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Real estate record and builders' guide: [v. 90, no. 2324]: September 28, 1912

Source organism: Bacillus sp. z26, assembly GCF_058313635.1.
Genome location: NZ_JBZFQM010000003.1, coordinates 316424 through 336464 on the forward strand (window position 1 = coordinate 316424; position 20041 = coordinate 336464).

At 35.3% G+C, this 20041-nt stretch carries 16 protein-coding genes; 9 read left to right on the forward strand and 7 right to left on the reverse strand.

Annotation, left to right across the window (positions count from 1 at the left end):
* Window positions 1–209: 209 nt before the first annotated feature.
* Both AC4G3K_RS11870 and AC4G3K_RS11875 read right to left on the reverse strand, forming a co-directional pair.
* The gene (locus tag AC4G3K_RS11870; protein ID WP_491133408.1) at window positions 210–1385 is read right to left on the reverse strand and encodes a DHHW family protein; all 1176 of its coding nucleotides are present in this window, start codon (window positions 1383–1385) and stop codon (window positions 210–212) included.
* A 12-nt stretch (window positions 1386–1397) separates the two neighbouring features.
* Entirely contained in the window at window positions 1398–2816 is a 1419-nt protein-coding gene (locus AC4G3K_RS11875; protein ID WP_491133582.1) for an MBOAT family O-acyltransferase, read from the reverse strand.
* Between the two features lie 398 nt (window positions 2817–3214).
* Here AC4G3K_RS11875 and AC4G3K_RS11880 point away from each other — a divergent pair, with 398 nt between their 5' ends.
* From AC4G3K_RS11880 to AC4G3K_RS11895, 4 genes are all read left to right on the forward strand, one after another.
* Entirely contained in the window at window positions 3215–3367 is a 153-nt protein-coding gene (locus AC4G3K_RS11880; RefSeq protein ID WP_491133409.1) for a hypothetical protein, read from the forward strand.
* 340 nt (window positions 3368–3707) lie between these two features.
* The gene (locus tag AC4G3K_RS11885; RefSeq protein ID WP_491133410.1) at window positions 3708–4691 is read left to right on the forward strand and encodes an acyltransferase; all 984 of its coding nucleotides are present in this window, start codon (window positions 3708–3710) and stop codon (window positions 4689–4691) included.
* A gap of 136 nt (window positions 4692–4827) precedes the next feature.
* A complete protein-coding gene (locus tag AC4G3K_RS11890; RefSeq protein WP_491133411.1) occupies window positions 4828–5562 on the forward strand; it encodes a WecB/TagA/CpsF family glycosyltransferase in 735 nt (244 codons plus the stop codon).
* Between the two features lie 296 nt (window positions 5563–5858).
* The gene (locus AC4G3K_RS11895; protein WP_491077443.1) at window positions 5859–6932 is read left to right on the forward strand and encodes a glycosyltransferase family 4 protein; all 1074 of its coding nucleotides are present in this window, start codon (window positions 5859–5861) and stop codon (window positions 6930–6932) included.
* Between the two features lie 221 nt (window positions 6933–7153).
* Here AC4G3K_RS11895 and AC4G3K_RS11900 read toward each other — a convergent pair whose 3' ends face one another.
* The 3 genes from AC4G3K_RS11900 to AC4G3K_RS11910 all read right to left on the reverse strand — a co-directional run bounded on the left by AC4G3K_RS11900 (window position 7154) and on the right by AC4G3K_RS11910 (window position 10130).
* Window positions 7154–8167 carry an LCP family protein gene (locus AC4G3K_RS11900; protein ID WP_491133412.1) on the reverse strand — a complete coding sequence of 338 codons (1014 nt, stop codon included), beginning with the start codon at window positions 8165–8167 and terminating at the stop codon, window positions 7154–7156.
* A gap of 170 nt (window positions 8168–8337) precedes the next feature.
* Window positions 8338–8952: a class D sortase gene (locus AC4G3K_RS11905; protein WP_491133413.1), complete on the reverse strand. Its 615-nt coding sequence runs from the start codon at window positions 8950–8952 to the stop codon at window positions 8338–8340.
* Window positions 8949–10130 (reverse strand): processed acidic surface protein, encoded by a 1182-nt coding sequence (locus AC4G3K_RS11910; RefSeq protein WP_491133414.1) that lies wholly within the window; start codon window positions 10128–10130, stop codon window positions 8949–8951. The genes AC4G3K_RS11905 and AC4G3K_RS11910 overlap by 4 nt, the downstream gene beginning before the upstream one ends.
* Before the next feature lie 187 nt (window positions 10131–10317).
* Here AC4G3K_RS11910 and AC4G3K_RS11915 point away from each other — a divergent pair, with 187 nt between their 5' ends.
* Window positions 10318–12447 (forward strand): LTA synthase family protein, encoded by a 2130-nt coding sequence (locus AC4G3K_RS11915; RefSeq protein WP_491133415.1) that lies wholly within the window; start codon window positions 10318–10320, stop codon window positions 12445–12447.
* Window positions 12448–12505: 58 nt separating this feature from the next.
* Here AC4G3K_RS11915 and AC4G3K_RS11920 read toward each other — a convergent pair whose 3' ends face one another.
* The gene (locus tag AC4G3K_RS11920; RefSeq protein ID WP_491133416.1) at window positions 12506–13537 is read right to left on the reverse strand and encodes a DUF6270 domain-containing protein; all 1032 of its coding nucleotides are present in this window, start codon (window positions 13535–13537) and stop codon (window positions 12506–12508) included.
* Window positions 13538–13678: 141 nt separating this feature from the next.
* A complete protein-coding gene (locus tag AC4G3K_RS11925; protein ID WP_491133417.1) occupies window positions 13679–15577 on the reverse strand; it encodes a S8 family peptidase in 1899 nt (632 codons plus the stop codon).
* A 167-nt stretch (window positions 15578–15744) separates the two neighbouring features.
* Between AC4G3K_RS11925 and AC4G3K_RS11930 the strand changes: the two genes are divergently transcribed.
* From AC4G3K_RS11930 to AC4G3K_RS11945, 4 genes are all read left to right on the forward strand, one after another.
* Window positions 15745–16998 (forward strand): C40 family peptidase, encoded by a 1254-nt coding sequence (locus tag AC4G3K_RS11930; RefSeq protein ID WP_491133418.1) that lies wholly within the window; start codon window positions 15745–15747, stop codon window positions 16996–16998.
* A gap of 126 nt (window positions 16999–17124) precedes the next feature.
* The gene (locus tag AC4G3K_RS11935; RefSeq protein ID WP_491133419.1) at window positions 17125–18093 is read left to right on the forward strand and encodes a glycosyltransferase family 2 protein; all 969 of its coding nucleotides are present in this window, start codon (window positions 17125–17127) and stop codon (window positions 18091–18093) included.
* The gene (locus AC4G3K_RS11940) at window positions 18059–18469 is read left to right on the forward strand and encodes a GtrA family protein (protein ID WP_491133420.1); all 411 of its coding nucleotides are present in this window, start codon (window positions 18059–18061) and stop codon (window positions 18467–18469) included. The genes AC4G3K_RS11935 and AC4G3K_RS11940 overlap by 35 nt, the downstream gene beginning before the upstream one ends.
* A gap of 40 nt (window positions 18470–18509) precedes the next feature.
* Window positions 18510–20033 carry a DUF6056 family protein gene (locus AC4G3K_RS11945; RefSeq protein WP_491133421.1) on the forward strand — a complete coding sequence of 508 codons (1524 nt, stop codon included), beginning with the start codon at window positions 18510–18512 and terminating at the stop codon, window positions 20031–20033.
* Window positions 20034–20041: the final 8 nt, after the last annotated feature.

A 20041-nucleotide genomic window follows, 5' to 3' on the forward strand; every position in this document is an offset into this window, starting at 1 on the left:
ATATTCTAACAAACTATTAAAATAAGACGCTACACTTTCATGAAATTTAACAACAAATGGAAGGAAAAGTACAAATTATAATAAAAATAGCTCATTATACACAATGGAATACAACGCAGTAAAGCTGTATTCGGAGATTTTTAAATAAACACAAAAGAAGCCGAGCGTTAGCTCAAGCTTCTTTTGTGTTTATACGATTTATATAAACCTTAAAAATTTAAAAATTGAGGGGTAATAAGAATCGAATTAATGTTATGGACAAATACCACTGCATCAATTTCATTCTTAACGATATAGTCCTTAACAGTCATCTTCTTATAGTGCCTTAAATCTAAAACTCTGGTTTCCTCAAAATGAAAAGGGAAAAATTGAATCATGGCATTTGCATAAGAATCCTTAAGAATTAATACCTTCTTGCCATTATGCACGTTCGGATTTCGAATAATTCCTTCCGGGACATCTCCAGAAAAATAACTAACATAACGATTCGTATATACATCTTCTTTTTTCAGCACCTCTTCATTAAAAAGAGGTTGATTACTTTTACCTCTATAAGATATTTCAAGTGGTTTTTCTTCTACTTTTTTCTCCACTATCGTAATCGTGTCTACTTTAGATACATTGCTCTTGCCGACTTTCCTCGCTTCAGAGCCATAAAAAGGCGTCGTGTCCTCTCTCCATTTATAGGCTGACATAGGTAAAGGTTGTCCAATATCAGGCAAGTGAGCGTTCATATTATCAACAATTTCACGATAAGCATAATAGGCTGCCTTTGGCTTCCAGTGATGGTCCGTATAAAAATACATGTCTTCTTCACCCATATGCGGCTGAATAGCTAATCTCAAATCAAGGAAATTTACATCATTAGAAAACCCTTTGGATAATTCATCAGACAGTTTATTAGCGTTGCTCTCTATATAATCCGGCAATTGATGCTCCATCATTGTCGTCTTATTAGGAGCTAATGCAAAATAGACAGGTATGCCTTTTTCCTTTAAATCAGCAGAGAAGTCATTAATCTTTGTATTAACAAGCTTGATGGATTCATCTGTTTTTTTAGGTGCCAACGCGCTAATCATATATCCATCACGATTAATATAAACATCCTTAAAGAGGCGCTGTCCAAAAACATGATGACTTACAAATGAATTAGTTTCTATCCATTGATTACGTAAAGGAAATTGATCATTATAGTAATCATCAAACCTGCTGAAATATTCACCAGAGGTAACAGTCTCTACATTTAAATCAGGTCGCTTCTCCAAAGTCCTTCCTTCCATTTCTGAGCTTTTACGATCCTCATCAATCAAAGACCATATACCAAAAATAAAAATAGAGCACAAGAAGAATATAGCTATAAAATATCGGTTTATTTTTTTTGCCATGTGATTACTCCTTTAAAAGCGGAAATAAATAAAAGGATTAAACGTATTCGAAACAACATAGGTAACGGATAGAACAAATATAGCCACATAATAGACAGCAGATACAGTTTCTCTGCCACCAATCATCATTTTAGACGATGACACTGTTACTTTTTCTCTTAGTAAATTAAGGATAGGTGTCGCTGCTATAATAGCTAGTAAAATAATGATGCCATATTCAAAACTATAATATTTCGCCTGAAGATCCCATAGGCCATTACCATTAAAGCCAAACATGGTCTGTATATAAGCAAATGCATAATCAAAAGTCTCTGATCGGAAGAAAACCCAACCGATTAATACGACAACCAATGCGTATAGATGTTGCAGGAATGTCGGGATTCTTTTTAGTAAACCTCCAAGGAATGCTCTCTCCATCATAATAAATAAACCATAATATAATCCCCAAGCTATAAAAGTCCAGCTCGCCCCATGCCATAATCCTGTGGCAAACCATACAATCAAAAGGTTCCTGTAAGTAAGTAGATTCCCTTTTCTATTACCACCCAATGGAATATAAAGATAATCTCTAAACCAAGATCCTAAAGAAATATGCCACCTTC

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n^^ ^§1^ ^^ UM SEPTEMBER 28, 1912 RENTALS AND FREEHOLD VALUES IN 125th STREET High Prices Paid By Merchants for Antiquated Stores—Some Indications That Point to a Reconstruction Movement—Influence of New Transit. IF any New Yorker who knows his New York were asked what street, in pro¬ portion to Its local prominence and its transportation facilities, presents the most unattractive, even dilapidated, ap¬ pearance, he would name off hand Harlem's busiest thoroughfare, 125th street. This would not be very complimentary to property owners on the street, nor flat¬ tering to the civic pride of Harlemites. But It would, nevertheless, be quite true. Harlem's greatest business thoroughfare Ss more of a real estate paradox than Fourth avenue was in 1905 or Times Square in 1895. The evidences of a re¬ markable period of reconstruction, so plainly discernible all over New York, and naturally to be expected on so prominent a crosstown thoroughfare as 125th street, are here entirely lacking. What has contributed to this unusual condition, and how long will it continue? Of these, the latter question, of course. street as a wide through crosstown ar¬ tery, and the car service supplied by the Second avenue surface line and the Har¬ lem railroad were beginning as early as 1868 to have some influence in directing the drift of population. In 1879 the Third avenue elevated line was extended from 89th street to 129th street and the express service established later in the year. This same year also marked an extension of the Sixth avenue line from 104th street and Ninth avenue to 125th street and Eighth avenue, and a year later the Second avenue elevated cars were pushed northward from 67th street to 129th street. It is important to observe that as late as 1880 125th street was one of some thirty-odd streets, between 59th and 134th streets, that were, either in part or in whole, not legally opened. But the extension of the elevated lines to 125th and 129th streets, at both_Third and Eighth avenues, had a marked influ- The great future in store for this thor¬ oughfare was, as has been said, early impressed on the moving spirits of the real estate market twenty-flve years ago— to such an extent, indeed, that the ten¬ dency to establish and maintain a high ■ grade of values became a flxed habii;. Since the early '90s comparatively few sales have been made between Third jmd Eighth avenues. There are today be¬ tween Madison and Eighth avenues prob¬ ably not more than two dozen separate ownerships. This same dominating idea^ the future greatness of this thoroughfare —was responsible two deca^aes ago for the character of the improvements. Owners appear to have thought it the wisest plan lo improve with taxpayers or compara¬ tively inexpensive structures. Meantime the re-narkable growth ot local business has make possible a scale of rental values out of all proportion to the character of the improvements, and it becomes an interesting question how LOOKING WEST ON 123TH .STREET. FROM LENOX AVENUE, SHOWING TRANSITION CHARACTER OP HIGHEST CLASS BUSINESS BLOCK. LOOKING WEST FROM THIRD AVENUE. A LIVELY SHOPPING AND AMUSBME.NT CENTER FOR lADJACENT POPULOUS TENEMENT DISTP.ICT. is the more important. But it Is inter¬ esting, nevertheless, to trace the causes which have created out of this untown thoroughfare one of the city's best-known and highest-priced arteries of trade, and incidentally to account for constructional backwardness out of all keening with the prevailing high fee and rental values. Harlem at an early stage in the city's development had its own corporate ex¬ istence and maintained it for a consider¬ able period after farm lands on the out¬ skirts of the original settlement to the south had been absorbed by the parent municipality. New York. ' Long after its contemporary - settlements had lost their identity Harlem maintained its local tra¬ ditions and prestige. Only those of .a passing generation can to-day identify Manhattanville without reference to the , records. Yorkville means nothing to the ,' present generation. Harlem ts as much ' Harlem as it ever was. The East Side of the city had always" : had the advantage over the West Side. In the matter of transportation. Thus, in 1858, following the traditional lines of in¬ tercity communication, the Second avenue . horse cars were running as far north as . 1223 street. The "West Side was still an essentially rural district. The street lay¬ out which had been established in 1811 by the Municipal Commission of 1807, and surveyed in 1821, had indicated in a gen¬ eral way the future importance of 125th ence in distributing population from the lower portion of the city and in focussing attention on this wide transverse thor¬ oughfare. The lateral streets witnessed a period of marked constructional activ¬ ity. About 1880 tenements and brownstone dwellings were erected In great numbers. Not very long after this the necessary link for connecting the chain of communica¬ tion between Harlem and the West Side was provided in the crosstown surface cars on 125th street. The active building on the residential streets in the early eighties was reflected .quite markedly on 125th street. The block between Seventh and Eighth avenues may be taken as an Illustration, although then, as today, it registered the highest values. The block frora 125th to 124th street on- the east side of Eighth avenue, 200x11)0, was T>o"ught by Eugene Hl^srins in 1881 for $35,000, or less than .$200 a front foot. This was considered a stiff price. A year later it was sold with a building loan for $60,000. When the buildings were completed the block front was turned over to Goldsmith & Plaut for $260,000. In 1884 the Blumstein plot, 62.6x100, on the south side of 125th street, between Sev¬ enth and Eighth avenues, was bought for $50,000, or about $800 a front foot. In 1888 Lachman, Morgenthau & Goldsmith paid $70,000, or more than $1,100 a front foot, for a plot 62.6x111 Just east of tho one last mentioned. much longer owners can ignore the neces¬ sity for bringing this thoroughfare up to Ynodern standards of sanitary ani fire¬ proof construction, or how much longer tenants will be satisfled with antiouated and inadequate business housing for which rentals comparing favorably with some of t'le best downtown business streets are demanded. It is interesting now to consider pre¬ vailing fee values and rentals in this great highway of local trade and amuse¬ ment; for 125th street, beside^ catering to the more indispensable needs of a large community. Is pre-eminently the amuse¬ ment center of Harlem, pnd to so-re ex¬ tent also of The Bronx and Washington Heights. The usual method of quoting from recent sales must be dispensed with in this case, for sales are extremely in¬ frequent. Owners are as tenacious of their holdirgs as they are unwilling to make improvements. The prime block is that between Sev¬ enth and Eighth avenues. Here the valu¬ ations are approximately on a basis of between $5,000 and $6,000 a front foot. This applies to the south side of the street, which has the advantage, in com¬ mon with most east and wpst business thoroughfares. On the north side quo¬ tations are a little lower. Values de¬ crease toward Madison avenue. Between Fifth and Madison avenues $3,000 a front foot would be a fair quotation. At Thira